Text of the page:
Ministry of Intelligence (Iran)

From Wikipedia, the free encyclopedia
Jump to navigation Jump to search

Islamic Republic of Iran Intelligence Ministry
وزارت اطّلاعات جمهوری اسلامی ایران
VAJA
Ministry of Intelligence of Iran logo.png
Flag of the Ministry of Intelligence (Iran).svg
Flag of the Ministry of Intelligence
Agency overview
Formed18 August 1983; 39 years ago (1983-08-18)
Preceding agency
JurisdictionIran
HeadquartersHirmand Street, Pasdaran, Tehran
EmployeesClassified
(30,000 by estimation of Magnus Ranstorp)[1]
Agency executive
Websitevaja.ir

The Ministry of Intelligence of the Islamic Republic of Iran (Persian: وزارت اطّلاعات جمهوری اسلامی ایران, romanizedVezarat-e Ettela'at Jomhuri-ye Eslami-ye Iran) is the primary intelligence agency of the Islamic Republic of Iran and a member of the Iran Intelligence Community. It is also known as VAJA and previously as VEVAK (Vezarat-e Ettela'at va Amniyat-e Keshvar) or alternatively MOIS. It was initially known as SAVAMA, after it took over the Shah's intelligence apparatus SAVAK. The ministry is one of the three "sovereign" ministerial bodies of Iran due to nature of its work at home and abroad.[2]

History[edit]

Reliable and valid information on the ministry is often difficult to obtain.[3] Initially, the organization was known as SAVAMA,[4] and intended to replace SAVAK, Iran's intelligence agency during the rule of the Shah, but it is unclear how much continuity there is between the two organizations—while their role is similar, their underlying ideology is radically different. It is suspected that the new government was initially eager to purge SAVAK elements from the new organization, but that pragmatism eventually prevailed, with many experienced SAVAK personnel being retained in their roles. Former SAVAK staff are believed to have been important in the ministry's infiltration of left-wing dissident groups and of the Iraqi Ba'ath Party.

The formation of the ministry was proposed by Saeed Hajjarian to the government of Mir-Hossein Mousavi and then the parliament. There were debates about which branch of the state should oversee the new institution, and the other options apart from the presidency were the Judiciary system, the Supreme Leader, and Islamic Revolutionary Guard Corps. Finally, the government got the approval of Ayatollah Khomeini to make it a ministry, but a restriction was added to the requirements of the minister: that he must be a doctor of Islam.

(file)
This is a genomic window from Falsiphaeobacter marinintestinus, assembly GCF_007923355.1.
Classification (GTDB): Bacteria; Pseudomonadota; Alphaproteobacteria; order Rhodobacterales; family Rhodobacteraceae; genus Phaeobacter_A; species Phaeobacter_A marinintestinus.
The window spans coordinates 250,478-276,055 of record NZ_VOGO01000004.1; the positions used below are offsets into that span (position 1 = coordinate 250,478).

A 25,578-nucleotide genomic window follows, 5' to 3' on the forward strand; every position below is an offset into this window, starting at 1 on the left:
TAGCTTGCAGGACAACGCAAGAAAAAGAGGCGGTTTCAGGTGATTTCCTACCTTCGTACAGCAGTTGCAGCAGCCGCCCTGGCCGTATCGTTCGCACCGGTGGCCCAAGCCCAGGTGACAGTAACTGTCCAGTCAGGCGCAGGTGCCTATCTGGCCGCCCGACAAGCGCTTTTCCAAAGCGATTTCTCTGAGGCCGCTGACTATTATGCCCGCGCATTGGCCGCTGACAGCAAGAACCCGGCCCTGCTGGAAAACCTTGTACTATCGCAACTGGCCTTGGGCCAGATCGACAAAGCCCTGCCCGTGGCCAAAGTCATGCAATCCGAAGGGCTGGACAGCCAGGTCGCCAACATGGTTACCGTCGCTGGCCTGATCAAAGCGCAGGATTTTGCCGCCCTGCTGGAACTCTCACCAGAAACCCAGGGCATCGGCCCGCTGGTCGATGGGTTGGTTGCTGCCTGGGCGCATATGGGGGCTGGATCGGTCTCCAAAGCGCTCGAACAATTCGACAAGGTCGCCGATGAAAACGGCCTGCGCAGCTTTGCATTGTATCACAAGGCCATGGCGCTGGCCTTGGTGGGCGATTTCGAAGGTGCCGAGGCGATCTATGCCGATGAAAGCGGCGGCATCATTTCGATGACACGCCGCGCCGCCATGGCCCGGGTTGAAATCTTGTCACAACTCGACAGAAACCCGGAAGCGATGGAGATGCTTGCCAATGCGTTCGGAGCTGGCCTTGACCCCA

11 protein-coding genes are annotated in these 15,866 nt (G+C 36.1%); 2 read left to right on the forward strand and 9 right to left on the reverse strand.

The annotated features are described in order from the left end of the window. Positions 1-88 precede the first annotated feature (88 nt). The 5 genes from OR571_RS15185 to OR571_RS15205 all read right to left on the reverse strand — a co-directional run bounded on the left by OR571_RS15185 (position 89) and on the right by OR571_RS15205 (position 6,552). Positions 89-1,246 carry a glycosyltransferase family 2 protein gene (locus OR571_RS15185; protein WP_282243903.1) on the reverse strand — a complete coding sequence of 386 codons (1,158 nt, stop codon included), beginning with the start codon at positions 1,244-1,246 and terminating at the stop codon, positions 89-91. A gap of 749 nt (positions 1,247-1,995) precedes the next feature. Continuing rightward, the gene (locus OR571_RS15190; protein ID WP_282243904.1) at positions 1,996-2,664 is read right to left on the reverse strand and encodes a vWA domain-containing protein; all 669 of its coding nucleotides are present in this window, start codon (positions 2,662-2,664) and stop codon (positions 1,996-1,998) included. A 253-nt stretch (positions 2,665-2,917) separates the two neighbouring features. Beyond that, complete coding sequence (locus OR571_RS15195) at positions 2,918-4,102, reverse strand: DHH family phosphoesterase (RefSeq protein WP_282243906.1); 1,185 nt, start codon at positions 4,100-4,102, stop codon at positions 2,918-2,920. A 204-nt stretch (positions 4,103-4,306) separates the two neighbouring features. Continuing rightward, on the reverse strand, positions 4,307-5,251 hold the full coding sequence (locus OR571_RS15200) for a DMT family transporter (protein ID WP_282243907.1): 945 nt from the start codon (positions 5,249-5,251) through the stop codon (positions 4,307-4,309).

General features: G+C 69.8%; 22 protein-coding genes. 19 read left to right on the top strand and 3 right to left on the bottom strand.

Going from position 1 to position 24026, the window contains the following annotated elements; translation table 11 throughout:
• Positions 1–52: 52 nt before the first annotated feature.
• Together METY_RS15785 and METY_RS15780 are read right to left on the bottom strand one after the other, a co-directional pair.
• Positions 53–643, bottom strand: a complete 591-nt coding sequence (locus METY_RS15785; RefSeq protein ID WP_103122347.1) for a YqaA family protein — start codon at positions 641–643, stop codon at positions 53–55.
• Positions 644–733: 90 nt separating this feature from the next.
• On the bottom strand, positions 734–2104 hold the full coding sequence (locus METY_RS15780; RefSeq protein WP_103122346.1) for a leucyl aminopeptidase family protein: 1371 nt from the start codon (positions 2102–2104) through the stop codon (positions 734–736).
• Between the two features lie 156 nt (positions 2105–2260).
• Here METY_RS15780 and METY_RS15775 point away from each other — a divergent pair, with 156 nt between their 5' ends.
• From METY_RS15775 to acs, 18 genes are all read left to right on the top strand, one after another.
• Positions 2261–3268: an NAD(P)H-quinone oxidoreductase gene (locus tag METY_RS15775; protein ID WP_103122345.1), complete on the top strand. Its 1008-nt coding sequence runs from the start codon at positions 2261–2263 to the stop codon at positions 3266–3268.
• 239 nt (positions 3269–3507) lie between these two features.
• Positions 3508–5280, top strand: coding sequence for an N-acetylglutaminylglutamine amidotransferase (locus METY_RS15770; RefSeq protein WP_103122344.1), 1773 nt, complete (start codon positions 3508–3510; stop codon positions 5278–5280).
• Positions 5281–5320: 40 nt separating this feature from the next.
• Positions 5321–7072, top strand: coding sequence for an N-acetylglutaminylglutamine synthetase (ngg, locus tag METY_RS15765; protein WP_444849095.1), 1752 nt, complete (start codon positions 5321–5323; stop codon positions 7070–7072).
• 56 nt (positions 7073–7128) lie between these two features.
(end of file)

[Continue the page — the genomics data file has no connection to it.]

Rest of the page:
The ministry was finally founded on 18 August 1983, either abandoning, silently subsuming, or relegating to hidden existence many small intelligence agencies that had been formed in different governmental organizations. The five ministers since the founding of the ministry, have been Mohammad Reyshahri (under Prime Minister Mir-Hossein Mousavi), Ali Fallahian (under President Ali Akbar Hashemi Rafsanjani), Ghorbanali Dorri-Najafabadi (under President Mohammad Khatami, resigned after a year), Ali Younessi (under President Khatami, until 24 August 2005), Gholam Hossein Mohseni-Ejehei (under President Mahmoud Ahmadinejad, from 24 August 2005 to 24 August 2009) and Heyder Moslehi (under President Mahmoud Ahmadinejad, from 29 August 2009 to 15 August 2013).

"Chain" assassinations[edit]

In late 1998, three dissident writers, a political leader and his wife were killed in Iran in the span of two months.[5]

After great public outcry and journalistic investigation in Iran and publicity internationally,[6] prosecutors announced in mid-1999 that one Saeed Emami had led "rogue elements" in Iran's intelligence ministry in the killings, but that Emami was now dead, having committed suicide in prison.[7] In a trial that was "dismissed as a sham by the victims' families and international human rights organisations",[8] three intelligence ministry agents were sentenced in 2001 to death and twelve others to prison terms for murdering two of the victims. Two years later, the Iranian Supreme Court reduced two of the death sentences to life.[9]

Foreign executions[edit]

Massoud Molavi Verdanjani, an on-line opposition activist, was shot and killed on a street in Istanbul's Shishli neighborhood on Thursday, Nov. 14, 2019. A Turkish security official later claimed Verdanjani's suspected killer had confessed to acting under the orders of two Iranian intelligence officers at the Iranian consulate in Turkey.[10][11][12]